When mortgage firms don't play fair
Some predatory loan servicers squeeze homeowners with questionable tactics and huge late fees, wrongly pushing borrowers into foreclosure.
Randy and Jennifer Rimstad of Minnetonka, Minn., refinanced their home mortgage in 2004 to replace a 50-year-old furnace and pay for their youngest daughter's wedding. In May, their interest rate jumped to 8.55% from 5.55%, pushing their monthly payment from $1,654.81 to $2,295.68, and the Rimstads buckled under an adjustable-rate mortgage they say they didn't understand and could ill afford.
Then came the collection nightmare that tacked on an additional $700 or so in monthly payments.
On Dec. 5, Option One Mortgage, a Kansas City, Mo., unit of H&R Block, foreclosed because the Rimstads owed more than $18,000 in late charges and attorney's fees on top of their past-due payments. After 24 years under the same roof, the Rimstads face an uncertain future.
"I don't know what will happen to us," says Randy, 57. "We don't have anyplace to go."
Option One says it can't comment on the specific amount owed but said it has been working with the Rimstads and will continue to "explore options toward a solution."
Millions of other families in the United States could soon find themselves in the same dire straits. About $1.2 trillion in adjustable mortgages will shift to higher rates in 2006 and 2007, more than half of which are to borrowers with less-than-perfect credit, or subprime borrowers, like the Rimstads.
These loans already are defaulting at unprecedented rates. Lenders are in large part responsible because they sold risky and unsuitable mortgages to unsophisticated borrowers. In some cases, of course, careless borrowers shoulder some of the blame. But some say there's another force at work: aggressive servicing tactics.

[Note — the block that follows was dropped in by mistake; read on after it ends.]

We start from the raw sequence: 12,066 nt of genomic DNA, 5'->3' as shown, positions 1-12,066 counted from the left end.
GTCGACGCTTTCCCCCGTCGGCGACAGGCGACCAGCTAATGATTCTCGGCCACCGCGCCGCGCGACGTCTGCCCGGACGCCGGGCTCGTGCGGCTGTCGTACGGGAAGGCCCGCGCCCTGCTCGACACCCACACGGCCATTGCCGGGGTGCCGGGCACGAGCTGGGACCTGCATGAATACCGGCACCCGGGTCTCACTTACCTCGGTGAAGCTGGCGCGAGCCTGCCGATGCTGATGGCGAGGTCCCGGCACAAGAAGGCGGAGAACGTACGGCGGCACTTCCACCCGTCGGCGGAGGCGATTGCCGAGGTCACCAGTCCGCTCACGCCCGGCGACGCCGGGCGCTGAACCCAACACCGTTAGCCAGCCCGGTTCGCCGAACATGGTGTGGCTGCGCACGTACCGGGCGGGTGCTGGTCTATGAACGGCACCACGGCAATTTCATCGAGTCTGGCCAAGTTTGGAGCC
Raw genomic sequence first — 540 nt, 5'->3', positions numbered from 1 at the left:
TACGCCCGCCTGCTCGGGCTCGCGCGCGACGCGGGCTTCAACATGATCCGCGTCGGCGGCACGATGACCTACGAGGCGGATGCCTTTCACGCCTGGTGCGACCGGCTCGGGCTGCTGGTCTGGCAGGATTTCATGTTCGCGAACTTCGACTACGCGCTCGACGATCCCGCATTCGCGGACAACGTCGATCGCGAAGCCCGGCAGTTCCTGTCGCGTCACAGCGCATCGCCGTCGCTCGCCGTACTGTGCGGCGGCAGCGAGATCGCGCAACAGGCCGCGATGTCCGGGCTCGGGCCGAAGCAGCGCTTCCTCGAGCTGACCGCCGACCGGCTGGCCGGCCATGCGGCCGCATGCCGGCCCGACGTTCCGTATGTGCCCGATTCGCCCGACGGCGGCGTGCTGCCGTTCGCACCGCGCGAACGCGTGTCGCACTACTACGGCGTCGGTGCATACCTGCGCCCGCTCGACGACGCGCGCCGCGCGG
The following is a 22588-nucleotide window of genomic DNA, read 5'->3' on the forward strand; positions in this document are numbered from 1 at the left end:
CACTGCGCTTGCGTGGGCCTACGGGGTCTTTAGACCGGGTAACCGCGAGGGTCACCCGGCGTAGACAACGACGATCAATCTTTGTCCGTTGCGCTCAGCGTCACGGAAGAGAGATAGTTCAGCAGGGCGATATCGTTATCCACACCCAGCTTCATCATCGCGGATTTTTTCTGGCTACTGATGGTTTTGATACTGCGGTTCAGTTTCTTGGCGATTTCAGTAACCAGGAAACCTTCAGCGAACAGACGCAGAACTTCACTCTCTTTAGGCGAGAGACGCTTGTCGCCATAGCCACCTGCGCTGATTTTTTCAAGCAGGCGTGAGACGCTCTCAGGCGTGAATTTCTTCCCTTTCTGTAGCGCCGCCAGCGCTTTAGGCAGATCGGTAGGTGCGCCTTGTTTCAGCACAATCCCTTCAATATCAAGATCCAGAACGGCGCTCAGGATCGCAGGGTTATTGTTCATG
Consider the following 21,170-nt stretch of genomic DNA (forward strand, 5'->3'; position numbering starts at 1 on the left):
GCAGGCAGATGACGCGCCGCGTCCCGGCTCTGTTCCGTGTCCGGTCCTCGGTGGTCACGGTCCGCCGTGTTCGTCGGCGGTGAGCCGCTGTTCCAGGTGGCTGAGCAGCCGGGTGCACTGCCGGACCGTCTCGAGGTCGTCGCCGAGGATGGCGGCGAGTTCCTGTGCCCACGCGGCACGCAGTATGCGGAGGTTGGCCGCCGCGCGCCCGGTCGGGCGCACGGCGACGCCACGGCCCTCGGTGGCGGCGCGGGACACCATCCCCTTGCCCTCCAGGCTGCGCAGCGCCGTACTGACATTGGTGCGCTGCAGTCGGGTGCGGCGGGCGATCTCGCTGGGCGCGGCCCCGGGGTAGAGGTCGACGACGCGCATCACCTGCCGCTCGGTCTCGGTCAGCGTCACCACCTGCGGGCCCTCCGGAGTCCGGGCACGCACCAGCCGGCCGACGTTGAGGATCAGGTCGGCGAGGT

"Predatory servicing has attracted little attention, yet in many respects it is more vicious and the adverse consequences are more far-ranging," says Jack M. Guttentag, a professor of finance emeritus at the University of Pennsylvania's Wharton School.
Mortgage servicers collect and record monthly payments as well as manage insurance and tax payments on about $10 trillion in mortgage debt outstanding. They also manage defaults and collections when loans go bad. Critics of the industry, such as Rawle Andrews Jr., a bankruptcy attorney with Andrews & Bowe in Washington, D.C., call them "foreclosure factories."
Servicer abuse is not new. Still, regulators had hoped the industry would have cleaned up its act since 2003, when the Federal Trade Commission and the Housing and Urban Development Department slapped a record $40 million fine on Fairbanks Capital in one of the worst cases of predatory servicing, which involved many of its 500,000 customers. Says Kurt Eggert, a professor at Chapman University School of Law in Orange, Calif.: "The FTC hoped by nailing Fairbanks it would send a message to the whole industry. It hasn't yet."
Huge errors and software glitches
Any number of predatory practices, from not crediting payments to prematurely initiating foreclosure proceedings, can send struggling home buyers over the edge.
"In the subprime market, it's a huge deal because they're already in a loan that is very expensive. If you live paycheck to paycheck, the penalties of delinquency sink you deeper," says Alfred Ripley, a legal counsel for consumer and housing affairs at the North Carolina Justice Center in Raleigh, a nonprofit that helps low-income families statewide.
Ivy Jackson, a Housing and Urban Development director, is bracing for a lot more consumer complaints. "The speculation is the servicers don't have enough people to handle the volumes. We're hearing that they're not set up to service (exotic) loans."
Bureaucratic mistakes and software glitches are no small problem in the servicing industry. Huge errors stem from the massive turnover of ownership alone. Servicing rights for any individual mortgage are valued separately from the actual loan and are often sold repeatedly by banks and third-party servicers without customers having a clue or a choice.
Still, there is no rule that says the old servicer must transfer the entire record to the new servicer. Often borrowers aren't informed of a change, and they use their original payment coupon book and send checks to the old address. The checks usually get sent back to the borrower, while the new servicer chalks it up as a late payment, deducts a penalty from the mortgage and marks it as underpaid. After a few months of this, the loan is recorded as delinquent. But the customer may not know anything is wrong because servicers aren't required to send a statement, and if they do, it is often incomplete. A foreclosure notice can be the first indication of any trouble.
One Housing and Urban Development investigator says in a recent case a borrower faced foreclosure because 19 mortgage payments were missing. "The servicer found all 19 payments in what we call a 'miracle' because we got involved," the investigator says.